Despite the inclusion of treaties in the Supremacy Clause, only self-executing treaties are immediately enforceable in U.S. courts. The Supreme Court confirmed as much in its recent decision in Medellín v. Texas, which adopted a broad notion of non-self-execution. Most foreign relations law scholars seek to limit the incidence of non-self-execution. They argue, among other things, that non-self-execution violates the Supremacy Clause, which mandates equivalent treatment of the Constitution, statutes, and treaties. A minority of scholars has responded by arguing variously that the doctrine of non-self-execution does not discriminate against treaties, that the Constitution does not require equivalence, and that differential treatment is justified by treaties’ dual nature – they are, first, instruments of foreign affairs and, second, domestic law.
This Essay introduces a new argument in favor of a broad notion of non-self-execution. Rather than emphasize the unique duality of treaties, this Essay highlights the previously unacknowledged reality that the Constitution and statutes also possess a dual nature. While their primary role is as domestic law, they also play a role in foreign relations, particularly when they apply extraterritorially. Recent guidance from the Supreme Court on the extraterritorial application of the Constitution and statutes permits a timely comparison of the judicial treatment of all three sources of supreme law in their area of secondary application. Comparison along this new axis reveals that treaties fare better than statutes under even a broad notion of non-self-execution. The new analysis thus advances the argument for non-self-execution. The comparison also has important implications for other issues bearing on the domestic status of treaties.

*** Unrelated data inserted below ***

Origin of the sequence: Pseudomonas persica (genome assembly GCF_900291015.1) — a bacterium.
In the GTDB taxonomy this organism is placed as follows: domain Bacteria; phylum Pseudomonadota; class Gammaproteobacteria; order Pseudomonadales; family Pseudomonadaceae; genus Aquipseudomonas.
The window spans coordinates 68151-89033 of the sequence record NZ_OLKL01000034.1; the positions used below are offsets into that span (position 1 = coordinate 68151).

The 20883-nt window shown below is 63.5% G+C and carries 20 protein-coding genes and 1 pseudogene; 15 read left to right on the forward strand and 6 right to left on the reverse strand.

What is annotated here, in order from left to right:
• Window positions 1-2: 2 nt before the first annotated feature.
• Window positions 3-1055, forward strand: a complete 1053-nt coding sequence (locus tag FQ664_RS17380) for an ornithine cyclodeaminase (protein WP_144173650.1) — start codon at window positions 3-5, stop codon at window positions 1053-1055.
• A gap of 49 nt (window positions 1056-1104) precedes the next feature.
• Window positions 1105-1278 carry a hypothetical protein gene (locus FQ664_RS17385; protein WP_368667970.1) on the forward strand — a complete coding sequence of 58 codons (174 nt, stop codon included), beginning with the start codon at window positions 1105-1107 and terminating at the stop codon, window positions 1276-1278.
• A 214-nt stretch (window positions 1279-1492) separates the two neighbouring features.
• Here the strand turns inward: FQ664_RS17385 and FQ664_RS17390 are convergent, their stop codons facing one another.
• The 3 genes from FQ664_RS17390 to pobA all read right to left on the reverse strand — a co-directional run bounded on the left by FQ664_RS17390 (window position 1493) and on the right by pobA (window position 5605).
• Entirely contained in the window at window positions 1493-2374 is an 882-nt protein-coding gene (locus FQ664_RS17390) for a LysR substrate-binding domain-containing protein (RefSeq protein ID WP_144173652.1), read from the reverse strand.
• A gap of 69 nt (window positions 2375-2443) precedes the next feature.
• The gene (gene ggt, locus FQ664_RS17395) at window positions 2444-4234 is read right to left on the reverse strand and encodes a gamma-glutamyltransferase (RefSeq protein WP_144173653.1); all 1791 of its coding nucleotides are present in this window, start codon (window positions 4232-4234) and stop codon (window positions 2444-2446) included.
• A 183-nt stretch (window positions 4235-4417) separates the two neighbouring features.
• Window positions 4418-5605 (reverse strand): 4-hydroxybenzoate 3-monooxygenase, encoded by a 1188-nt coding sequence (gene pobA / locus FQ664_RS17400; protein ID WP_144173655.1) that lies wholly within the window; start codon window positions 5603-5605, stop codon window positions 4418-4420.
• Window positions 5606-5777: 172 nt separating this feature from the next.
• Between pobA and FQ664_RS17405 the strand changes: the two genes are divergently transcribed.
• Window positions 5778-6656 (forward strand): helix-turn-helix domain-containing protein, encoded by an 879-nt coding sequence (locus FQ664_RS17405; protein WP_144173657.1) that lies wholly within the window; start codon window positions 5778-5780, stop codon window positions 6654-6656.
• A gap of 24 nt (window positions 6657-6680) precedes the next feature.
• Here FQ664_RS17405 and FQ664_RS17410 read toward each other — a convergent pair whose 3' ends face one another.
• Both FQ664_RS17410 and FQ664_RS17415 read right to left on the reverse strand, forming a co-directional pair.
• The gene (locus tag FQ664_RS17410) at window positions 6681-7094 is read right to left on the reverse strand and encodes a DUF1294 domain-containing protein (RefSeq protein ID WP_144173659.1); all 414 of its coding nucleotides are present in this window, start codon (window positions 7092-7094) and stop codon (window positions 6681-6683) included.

Thursday, May 6, 2010
Moore: Do U.S. Courts Discriminate Against Treaties? Equivalence, Duality, and Treaty Non-Self-Execution
David H. Moore (Brigham Young Univ. - Law) has posted Do U.S. Courts Discriminate Against Treaties? Equivalence, Duality, and Treaty Non-Self-Execution (Columbia Law Review, forthcoming). Here's the abstract: